The real difference between divination and prophecy is that prophecy claims to be a communication directly from the prophet’s form of the Divine and is purported to give a more globalized view. Divination, on the other hand, is a way to assess trends in one’s personal life (either the diviner’s life or the person they are doing it for).
However, both come through the mind of the person giving the pronouncement. Many prophets claim that since the source of the prophecy is the Divine that there is no interpretation. A good example of this is Book of Revelation in the Bible. Except, even though this is considered to be the “inspired word of God” (essentially directly from God through the pen of the writer — with no interpretation) there have been centuries worth of assorted interpretation of it in different ways.
But, it doesn’t really matter what claims that are made. It doesn’t even really matter what the prophet or diviner thinks about it.
The reality of the situation is that no matter the source, communicating that information still has to come through the mind of the person making the proclamation. This means that the information received is given a subjective twist.
I’ve previously discussed the concept of subjective reality. We all have a particular perspective through which we see the world. This bias informs everything we do, everything we say and every choice in our lives. The diviner or prophet, just like the rest of us, have their own perspective through which they see the world.
So, ultimately, what does that mean?
Often, both divination and prophecy seem needed when a person is scared, lacks confidence, struggles and wants a nudge in the right direction. Yet, this is also the worst time to turn to any view of the future.
In essence, whatever information we receive will at minimum be colored by at least one mind. If you aren’t the prophet or diviner, it will be informed by at least two separate subjective realities.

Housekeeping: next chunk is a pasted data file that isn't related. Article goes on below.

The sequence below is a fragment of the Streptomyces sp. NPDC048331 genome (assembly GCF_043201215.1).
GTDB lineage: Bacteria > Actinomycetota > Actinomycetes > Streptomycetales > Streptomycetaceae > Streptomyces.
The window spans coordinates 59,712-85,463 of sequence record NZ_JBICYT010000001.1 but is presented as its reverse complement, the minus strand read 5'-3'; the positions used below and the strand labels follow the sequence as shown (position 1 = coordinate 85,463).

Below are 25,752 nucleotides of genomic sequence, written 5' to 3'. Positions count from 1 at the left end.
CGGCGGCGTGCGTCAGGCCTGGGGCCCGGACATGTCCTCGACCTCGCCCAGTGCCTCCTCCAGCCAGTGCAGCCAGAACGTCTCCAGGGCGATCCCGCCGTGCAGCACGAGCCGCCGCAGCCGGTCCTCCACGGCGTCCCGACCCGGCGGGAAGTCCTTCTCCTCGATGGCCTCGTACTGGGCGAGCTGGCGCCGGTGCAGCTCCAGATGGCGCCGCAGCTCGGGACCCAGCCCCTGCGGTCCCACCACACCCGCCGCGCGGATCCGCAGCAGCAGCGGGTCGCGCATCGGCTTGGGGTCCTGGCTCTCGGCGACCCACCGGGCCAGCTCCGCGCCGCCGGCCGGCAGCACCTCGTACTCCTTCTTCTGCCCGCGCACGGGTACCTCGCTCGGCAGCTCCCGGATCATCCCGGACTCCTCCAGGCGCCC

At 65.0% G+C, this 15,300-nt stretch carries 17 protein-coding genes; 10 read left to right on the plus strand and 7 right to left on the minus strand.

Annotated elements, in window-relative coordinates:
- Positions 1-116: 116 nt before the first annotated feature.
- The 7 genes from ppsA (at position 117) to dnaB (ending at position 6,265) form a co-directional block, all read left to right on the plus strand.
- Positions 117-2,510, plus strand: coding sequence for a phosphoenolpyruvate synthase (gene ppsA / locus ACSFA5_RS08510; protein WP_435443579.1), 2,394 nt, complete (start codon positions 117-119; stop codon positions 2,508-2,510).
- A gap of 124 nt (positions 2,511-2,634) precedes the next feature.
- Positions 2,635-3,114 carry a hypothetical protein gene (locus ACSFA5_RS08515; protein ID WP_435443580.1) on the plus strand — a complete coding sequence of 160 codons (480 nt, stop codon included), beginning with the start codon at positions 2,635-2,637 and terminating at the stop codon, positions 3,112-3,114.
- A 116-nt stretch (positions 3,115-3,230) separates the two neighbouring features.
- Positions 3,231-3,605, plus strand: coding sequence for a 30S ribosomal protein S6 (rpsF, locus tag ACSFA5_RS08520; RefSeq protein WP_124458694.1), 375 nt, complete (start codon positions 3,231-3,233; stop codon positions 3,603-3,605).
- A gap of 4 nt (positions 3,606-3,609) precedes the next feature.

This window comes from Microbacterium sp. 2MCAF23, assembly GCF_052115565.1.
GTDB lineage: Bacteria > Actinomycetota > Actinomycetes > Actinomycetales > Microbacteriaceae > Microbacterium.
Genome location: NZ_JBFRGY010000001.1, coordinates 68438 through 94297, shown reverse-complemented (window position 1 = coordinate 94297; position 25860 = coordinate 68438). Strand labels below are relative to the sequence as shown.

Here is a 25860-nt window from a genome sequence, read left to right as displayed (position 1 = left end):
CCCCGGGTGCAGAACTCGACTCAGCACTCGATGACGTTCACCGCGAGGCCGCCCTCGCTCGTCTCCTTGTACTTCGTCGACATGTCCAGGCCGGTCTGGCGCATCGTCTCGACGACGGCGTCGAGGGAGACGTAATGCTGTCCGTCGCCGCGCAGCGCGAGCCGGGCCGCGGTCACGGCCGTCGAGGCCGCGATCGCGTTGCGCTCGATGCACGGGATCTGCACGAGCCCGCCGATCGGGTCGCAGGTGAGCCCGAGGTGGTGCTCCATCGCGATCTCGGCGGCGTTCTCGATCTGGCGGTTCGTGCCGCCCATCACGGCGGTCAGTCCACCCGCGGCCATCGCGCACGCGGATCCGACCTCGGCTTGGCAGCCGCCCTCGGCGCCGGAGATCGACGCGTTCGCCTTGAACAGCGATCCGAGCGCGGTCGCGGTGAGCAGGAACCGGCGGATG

We all know that making emotionally based choices, unless it is a matter of life and death, should not happen. Yet, so many of us in this world ignore that maxim, and it inevitably comes back to bite us in the ass.
Add in these pronouncements and we will always interpret this future in ways that seem so clear while in crisis. Problem is that when the crisis is over, we look back on what happened and see that your interpretation was very likely to have been far too subjective.
Think back to historical oracles. Seers have given pronouncements, which tended to be obscure. They weren’t to the person giving them, but the person (or people) who received it didn’t necessarily have the same perspective and found the meaning obscure. Even the Bible’s prophecy’s are obscure.
I see this happening now regarding President Trump’s ascension to President. The problem is that I have seen this happening with every single president for as long as I’ve been aware of politics. Carter and Reagan were the ones I became aware of. There are always going to be doom-sayers.
Do I like Trump? Not in a million years. Do I think he is a danger to this nation? Yes. Do I see fascism in his (and his party’s) choices? Definitely.
I’m simply saying that scaring ourselves with visions of doom actually has a negative impact on our ability to stand up for what is right. It saps our energy and encourages us to pessimistically declare that we must endure, because the future is inevitable and we can’t change it.
The future is NEVER written in stone. In fact, it is written in mud. Your choices and other people’s choices will always change the future. Your responsibility is to make the right choices and do the right things.